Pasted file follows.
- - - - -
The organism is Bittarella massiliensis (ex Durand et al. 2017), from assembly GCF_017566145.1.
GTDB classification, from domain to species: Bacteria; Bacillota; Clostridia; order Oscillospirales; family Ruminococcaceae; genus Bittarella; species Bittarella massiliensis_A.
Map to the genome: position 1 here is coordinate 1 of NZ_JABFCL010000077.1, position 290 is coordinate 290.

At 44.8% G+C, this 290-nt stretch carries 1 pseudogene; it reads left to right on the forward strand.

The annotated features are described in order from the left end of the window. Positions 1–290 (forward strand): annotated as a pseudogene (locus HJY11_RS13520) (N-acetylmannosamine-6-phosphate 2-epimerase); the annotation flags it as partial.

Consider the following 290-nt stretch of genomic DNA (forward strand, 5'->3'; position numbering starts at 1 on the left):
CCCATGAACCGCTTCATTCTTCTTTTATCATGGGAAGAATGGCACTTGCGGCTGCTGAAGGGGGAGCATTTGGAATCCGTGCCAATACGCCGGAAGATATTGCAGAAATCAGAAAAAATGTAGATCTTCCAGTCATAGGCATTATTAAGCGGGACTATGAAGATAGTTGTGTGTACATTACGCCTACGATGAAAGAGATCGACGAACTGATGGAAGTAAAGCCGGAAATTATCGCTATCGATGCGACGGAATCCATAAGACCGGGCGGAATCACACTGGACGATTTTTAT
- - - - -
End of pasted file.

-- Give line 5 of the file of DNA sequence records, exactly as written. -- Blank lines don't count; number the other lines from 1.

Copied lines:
The annotated features are described in order from the left end of the window. Positions 1–290 (forward strand): annotated as a pseudogene (locus HJY11_RS13520) (N-acetylmannosamine-6-phosphate 2-epimerase); the annotation flags it as partial.